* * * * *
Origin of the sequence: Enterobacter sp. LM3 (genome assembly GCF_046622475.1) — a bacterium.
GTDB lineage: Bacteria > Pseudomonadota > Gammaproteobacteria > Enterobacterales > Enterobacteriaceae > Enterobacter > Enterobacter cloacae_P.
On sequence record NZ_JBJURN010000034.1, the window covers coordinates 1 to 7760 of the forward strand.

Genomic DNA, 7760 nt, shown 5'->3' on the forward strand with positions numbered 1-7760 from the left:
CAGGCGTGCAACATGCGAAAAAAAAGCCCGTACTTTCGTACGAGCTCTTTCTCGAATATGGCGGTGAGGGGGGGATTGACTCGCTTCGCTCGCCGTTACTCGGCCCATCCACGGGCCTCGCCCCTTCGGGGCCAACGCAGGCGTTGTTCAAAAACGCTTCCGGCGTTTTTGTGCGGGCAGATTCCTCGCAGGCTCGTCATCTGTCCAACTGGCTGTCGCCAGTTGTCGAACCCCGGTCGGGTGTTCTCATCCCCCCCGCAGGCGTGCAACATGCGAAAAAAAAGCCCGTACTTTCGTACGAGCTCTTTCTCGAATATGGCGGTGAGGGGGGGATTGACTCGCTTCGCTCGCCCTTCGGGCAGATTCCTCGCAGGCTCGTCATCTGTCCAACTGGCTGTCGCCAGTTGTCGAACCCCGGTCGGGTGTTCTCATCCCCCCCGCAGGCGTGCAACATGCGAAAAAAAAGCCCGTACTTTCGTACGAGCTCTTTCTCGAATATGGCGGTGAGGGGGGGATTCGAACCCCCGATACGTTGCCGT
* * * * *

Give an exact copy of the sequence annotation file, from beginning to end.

Origin of the sequence: Enterobacter sp. LM3 (genome assembly GCF_046622475.1) — a bacterium.
GTDB lineage: Bacteria > Pseudomonadota > Gammaproteobacteria > Enterobacterales > Enterobacteriaceae > Enterobacter > Enterobacter cloacae_P.
On sequence record NZ_JBJURN010000034.1, the window covers coordinates 1 to 7760 of the forward strand.

Genomic DNA, 7760 nt, shown 5'->3' on the forward strand with positions numbered 1-7760 from the left:
CAGGCGTGCAACATGCGAAAAAAAAGCCCGTACTTTCGTACGAGCTCTTTCTCGAATATGGCGGTGAGGGGGGGATTGACTCGCTTCGCTCGCCGTTACTCGGCCCATCCACGGGCCTCGCCCCTTCGGGGCCAACGCAGGCGTTGTTCAAAAACGCTTCCGGCGTTTTTGTGCGGGCAGATTCCTCGCAGGCTCGTCATCTGTCCAACTGGCTGTCGCCAGTTGTCGAACCCCGGTCGGGTGTTCTCATCCCCCCCGCAGGCGTGCAACATGCGAAAAAAAAGCCCGTACTTTCGTACGAGCTCTTTCTCGAATATGGCGGTGAGGGGGGGATTGACTCGCTTCGCTCGCCCTTCGGGCAGATTCCTCGCAGGCTCGTCATCTGTCCAACTGGCTGTCGCCAGTTGTCGAACCCCGGTCGGGTGTTCTCATCCCCCCCGCAGGCGTGCAACATGCGAAAAAAAAGCCCGTACTTTCGTACGAGCTCTTTCTCGAATATGGCGGTGAGGGGGGGATTCGAACCCCCGATACGTTGCCGT